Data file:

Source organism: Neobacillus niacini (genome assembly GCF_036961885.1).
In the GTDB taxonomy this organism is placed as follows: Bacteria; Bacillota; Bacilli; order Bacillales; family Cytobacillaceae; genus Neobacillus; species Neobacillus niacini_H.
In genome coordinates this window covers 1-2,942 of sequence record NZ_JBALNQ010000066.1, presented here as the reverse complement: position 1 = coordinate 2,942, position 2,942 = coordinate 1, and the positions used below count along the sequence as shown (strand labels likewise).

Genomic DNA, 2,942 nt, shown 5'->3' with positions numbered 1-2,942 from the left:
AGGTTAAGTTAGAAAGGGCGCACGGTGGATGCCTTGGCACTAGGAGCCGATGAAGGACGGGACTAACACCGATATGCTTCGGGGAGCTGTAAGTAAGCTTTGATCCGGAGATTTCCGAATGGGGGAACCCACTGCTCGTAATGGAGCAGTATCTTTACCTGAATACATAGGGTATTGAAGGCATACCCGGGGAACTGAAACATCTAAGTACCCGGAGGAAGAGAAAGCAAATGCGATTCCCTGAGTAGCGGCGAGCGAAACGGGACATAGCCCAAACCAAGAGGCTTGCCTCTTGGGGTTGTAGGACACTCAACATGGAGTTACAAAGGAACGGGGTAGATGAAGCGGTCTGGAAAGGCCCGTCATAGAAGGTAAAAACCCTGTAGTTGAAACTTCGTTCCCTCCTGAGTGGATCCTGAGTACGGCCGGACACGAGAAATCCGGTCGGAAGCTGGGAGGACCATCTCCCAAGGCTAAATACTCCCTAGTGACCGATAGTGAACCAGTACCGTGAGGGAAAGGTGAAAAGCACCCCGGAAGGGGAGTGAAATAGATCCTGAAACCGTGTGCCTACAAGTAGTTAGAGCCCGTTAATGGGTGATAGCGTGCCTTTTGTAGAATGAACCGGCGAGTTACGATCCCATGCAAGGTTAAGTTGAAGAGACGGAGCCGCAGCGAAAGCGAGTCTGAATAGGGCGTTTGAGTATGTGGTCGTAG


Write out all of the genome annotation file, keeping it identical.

Source organism: Neobacillus niacini (genome assembly GCF_036961885.1).
In the GTDB taxonomy this organism is placed as follows: Bacteria; Bacillota; Bacilli; order Bacillales; family Cytobacillaceae; genus Neobacillus; species Neobacillus niacini_H.
In genome coordinates this window covers 1-2,942 of sequence record NZ_JBALNQ010000066.1, presented here as the reverse complement: position 1 = coordinate 2,942, position 2,942 = coordinate 1, and the positions used below count along the sequence as shown (strand labels likewise).

Genomic DNA, 2,942 nt, shown 5'->3' with positions numbered 1-2,942 from the left:
AGGTTAAGTTAGAAAGGGCGCACGGTGGATGCCTTGGCACTAGGAGCCGATGAAGGACGGGACTAACACCGATATGCTTCGGGGAGCTGTAAGTAAGCTTTGATCCGGAGATTTCCGAATGGGGGAACCCACTGCTCGTAATGGAGCAGTATCTTTACCTGAATACATAGGGTATTGAAGGCATACCCGGGGAACTGAAACATCTAAGTACCCGGAGGAAGAGAAAGCAAATGCGATTCCCTGAGTAGCGGCGAGCGAAACGGGACATAGCCCAAACCAAGAGGCTTGCCTCTTGGGGTTGTAGGACACTCAACATGGAGTTACAAAGGAACGGGGTAGATGAAGCGGTCTGGAAAGGCCCGTCATAGAAGGTAAAAACCCTGTAGTTGAAACTTCGTTCCCTCCTGAGTGGATCCTGAGTACGGCCGGACACGAGAAATCCGGTCGGAAGCTGGGAGGACCATCTCCCAAGGCTAAATACTCCCTAGTGACCGATAGTGAACCAGTACCGTGAGGGAAAGGTGAAAAGCACCCCGGAAGGGGAGTGAAATAGATCCTGAAACCGTGTGCCTACAAGTAGTTAGAGCCCGTTAATGGGTGATAGCGTGCCTTTTGTAGAATGAACCGGCGAGTTACGATCCCATGCAAGGTTAAGTTGAAGAGACGGAGCCGCAGCGAAAGCGAGTCTGAATAGGGCGTTTGAGTATGTGGTCGTAG